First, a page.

Royal Dutch Shell may have seen its profits slammed thanks to low oil prices, but its CEO told CNBC on Tuesday that the company’s strategy isn’t reliant on a certain oil price outcome.
“We have to be competitive, rather, at every oil price level, and that means that we have to continue to work on reducing our breakeven price of the company, making sure that we have a competitive sense of projects with a low breakeven price per project so that every point in the price cycle we are competitive,” Ben van Beurden said in an interview with “Closing Bell.”
The oil giant recently delivered its worst annual profit in more than a decade as low crude prices continued to weigh on the industry.
On the earnings conference call last week, van Beurden said that while the earnings didn’t “look good” for investors, he was pleased with the company’s performance as it completed its merger with gas utility BG.
“2016 was the transition year, 2017 needs to be the delivery year,” he said on the call.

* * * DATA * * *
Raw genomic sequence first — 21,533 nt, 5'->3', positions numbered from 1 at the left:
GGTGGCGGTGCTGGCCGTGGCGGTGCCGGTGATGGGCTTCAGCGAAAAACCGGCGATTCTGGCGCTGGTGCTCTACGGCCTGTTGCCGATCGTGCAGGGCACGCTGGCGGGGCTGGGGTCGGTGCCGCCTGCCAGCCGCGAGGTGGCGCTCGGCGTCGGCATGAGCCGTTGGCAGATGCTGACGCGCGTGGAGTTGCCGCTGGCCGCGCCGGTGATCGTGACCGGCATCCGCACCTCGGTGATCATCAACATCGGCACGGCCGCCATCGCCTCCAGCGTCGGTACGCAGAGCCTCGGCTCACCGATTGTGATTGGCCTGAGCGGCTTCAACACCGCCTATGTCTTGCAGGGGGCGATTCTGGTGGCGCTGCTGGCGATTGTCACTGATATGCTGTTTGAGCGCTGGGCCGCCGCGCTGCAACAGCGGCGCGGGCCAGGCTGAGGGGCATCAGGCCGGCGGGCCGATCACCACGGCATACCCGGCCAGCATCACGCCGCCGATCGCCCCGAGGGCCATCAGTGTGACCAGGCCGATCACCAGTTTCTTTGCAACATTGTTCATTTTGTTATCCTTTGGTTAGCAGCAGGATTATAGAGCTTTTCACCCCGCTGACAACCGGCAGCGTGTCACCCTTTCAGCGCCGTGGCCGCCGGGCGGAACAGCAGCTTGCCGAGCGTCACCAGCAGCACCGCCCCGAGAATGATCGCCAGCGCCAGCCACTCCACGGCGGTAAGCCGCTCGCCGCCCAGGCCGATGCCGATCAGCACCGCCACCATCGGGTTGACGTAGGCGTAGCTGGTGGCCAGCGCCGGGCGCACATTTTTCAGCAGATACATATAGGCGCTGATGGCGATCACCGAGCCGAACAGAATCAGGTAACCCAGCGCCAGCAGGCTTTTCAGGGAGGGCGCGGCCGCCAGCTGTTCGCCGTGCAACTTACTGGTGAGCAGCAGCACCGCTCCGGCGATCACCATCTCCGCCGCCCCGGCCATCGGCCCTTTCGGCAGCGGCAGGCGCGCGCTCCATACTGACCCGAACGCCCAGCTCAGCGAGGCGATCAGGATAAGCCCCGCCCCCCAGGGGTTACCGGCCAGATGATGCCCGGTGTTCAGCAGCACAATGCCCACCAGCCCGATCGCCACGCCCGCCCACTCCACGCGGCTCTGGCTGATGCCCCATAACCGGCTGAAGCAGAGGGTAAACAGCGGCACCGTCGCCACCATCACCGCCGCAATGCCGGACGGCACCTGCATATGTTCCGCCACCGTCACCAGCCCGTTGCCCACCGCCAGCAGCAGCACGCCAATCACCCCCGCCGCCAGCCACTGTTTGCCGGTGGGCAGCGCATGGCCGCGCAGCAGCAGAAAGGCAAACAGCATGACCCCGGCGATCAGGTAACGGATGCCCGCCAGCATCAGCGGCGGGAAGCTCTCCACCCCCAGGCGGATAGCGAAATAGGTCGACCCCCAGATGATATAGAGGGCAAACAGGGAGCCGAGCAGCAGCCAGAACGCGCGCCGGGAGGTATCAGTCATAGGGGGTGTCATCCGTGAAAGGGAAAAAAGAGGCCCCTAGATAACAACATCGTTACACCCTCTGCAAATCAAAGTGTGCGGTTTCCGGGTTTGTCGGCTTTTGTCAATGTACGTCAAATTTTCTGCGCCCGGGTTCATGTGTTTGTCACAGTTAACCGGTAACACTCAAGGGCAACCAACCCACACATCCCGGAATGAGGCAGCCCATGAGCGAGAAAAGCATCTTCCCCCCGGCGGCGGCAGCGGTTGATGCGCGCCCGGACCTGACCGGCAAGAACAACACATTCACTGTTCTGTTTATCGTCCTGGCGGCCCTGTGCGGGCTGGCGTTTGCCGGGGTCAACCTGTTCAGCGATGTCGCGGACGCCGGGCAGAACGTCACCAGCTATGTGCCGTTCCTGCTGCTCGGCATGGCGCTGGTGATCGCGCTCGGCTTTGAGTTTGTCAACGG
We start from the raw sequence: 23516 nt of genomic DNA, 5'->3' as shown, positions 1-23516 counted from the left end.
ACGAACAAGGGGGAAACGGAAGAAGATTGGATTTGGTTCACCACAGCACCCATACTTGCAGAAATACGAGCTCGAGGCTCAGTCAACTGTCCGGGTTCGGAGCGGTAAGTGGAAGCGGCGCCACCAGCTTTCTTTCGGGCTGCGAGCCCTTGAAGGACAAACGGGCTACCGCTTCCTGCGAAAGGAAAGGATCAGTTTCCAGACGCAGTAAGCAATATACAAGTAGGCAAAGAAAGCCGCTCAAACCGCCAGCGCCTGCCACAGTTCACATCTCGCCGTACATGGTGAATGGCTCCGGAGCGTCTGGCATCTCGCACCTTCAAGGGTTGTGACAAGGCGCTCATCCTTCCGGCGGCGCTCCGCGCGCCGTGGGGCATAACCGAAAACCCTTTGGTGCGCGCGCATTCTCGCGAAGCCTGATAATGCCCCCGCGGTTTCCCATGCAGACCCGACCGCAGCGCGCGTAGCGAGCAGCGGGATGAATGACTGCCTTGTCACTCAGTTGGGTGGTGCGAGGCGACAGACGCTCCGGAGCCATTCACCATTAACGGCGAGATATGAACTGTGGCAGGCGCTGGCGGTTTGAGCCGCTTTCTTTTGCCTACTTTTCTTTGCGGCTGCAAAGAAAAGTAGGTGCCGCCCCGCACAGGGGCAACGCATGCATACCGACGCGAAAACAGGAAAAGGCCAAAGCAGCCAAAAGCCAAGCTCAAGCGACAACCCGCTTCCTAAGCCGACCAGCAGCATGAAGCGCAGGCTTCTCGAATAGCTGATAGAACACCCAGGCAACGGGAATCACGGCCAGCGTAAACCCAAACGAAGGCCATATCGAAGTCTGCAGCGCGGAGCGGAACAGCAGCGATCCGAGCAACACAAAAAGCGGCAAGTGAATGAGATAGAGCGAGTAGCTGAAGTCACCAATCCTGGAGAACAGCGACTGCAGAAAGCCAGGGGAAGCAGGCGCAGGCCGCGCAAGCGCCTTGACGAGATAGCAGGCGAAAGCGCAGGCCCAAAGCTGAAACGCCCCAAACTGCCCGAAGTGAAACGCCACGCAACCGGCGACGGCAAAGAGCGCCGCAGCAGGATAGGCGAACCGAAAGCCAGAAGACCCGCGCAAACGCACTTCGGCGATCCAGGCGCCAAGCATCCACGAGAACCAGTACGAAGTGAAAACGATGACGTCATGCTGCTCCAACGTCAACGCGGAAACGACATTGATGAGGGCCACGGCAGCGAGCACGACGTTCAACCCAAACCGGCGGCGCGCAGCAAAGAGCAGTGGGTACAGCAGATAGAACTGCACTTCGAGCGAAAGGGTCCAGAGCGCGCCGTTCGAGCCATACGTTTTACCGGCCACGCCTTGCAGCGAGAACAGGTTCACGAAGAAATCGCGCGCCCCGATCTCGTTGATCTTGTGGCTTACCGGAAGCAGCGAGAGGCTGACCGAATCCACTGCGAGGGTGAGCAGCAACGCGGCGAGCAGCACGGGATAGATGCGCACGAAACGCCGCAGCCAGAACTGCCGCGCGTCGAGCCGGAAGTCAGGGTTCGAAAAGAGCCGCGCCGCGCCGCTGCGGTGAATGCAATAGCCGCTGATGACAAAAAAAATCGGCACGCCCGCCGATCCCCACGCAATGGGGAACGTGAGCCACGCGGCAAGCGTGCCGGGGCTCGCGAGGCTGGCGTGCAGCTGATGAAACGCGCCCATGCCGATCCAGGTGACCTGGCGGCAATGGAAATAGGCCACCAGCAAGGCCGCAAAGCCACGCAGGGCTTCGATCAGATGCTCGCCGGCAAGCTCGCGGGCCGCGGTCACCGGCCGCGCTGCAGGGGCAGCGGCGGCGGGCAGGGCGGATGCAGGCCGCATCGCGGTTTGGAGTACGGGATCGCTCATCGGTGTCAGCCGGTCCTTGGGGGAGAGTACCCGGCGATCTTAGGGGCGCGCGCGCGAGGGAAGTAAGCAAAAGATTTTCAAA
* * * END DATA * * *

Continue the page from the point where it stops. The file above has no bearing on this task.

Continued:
Van Beurden told CNBC on Tuesday the company is working to pay down its debt, which will not impact its dividend.
“We have been, for two consecutive quarters, generating a free cash flow that can not only pay the cash dividend but in the last quarter also started to make headway with our debt reduction. $4.5 billion — it’s a start, but it’s in the right direction,” he said.
He also wants the company to reclaim its status as industry leader.
“For two decades we have been struggling a little bit but we are getting back to that point and I want us to be, again, back in terms of total shareholder return to the No. 1 spot.”
— CNBC’s Silvia Amaro contributed to this report.